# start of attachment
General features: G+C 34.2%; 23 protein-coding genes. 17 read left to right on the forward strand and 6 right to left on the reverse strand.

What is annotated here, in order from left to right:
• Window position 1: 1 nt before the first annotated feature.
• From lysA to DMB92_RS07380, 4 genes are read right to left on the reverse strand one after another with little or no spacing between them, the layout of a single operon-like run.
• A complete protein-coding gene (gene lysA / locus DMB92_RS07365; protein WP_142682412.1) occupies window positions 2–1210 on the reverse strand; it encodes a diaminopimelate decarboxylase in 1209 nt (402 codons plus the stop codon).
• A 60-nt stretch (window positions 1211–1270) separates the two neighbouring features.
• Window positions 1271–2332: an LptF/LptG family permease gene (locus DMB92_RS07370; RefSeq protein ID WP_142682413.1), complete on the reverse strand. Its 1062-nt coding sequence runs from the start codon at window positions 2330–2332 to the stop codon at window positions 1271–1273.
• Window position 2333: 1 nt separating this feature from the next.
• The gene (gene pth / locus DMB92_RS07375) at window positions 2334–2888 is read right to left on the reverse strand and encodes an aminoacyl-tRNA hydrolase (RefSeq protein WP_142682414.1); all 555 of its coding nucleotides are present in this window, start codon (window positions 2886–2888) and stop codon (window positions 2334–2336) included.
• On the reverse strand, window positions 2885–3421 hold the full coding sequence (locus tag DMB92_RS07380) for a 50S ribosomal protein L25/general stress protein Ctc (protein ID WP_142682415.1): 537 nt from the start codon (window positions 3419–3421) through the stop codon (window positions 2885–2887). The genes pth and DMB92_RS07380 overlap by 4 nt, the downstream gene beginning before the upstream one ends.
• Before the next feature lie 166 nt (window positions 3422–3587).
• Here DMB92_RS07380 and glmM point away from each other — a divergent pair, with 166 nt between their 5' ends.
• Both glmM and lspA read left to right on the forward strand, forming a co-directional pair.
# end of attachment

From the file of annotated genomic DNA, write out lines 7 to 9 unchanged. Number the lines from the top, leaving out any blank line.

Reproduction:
• Window positions 1271–2332: an LptF/LptG family permease gene (locus DMB92_RS07370; RefSeq protein ID WP_142682413.1), complete on the reverse strand. Its 1062-nt coding sequence runs from the start codon at window positions 2330–2332 to the stop codon at window positions 1271–1273.
• Window position 2333: 1 nt separating this feature from the next.
• The gene (gene pth / locus DMB92_RS07375) at window positions 2334–2888 is read right to left on the reverse strand and encodes an aminoacyl-tRNA hydrolase (RefSeq protein WP_142682414.1); all 555 of its coding nucleotides are present in this window, start codon (window positions 2886–2888) and stop codon (window positions 2334–2336) included.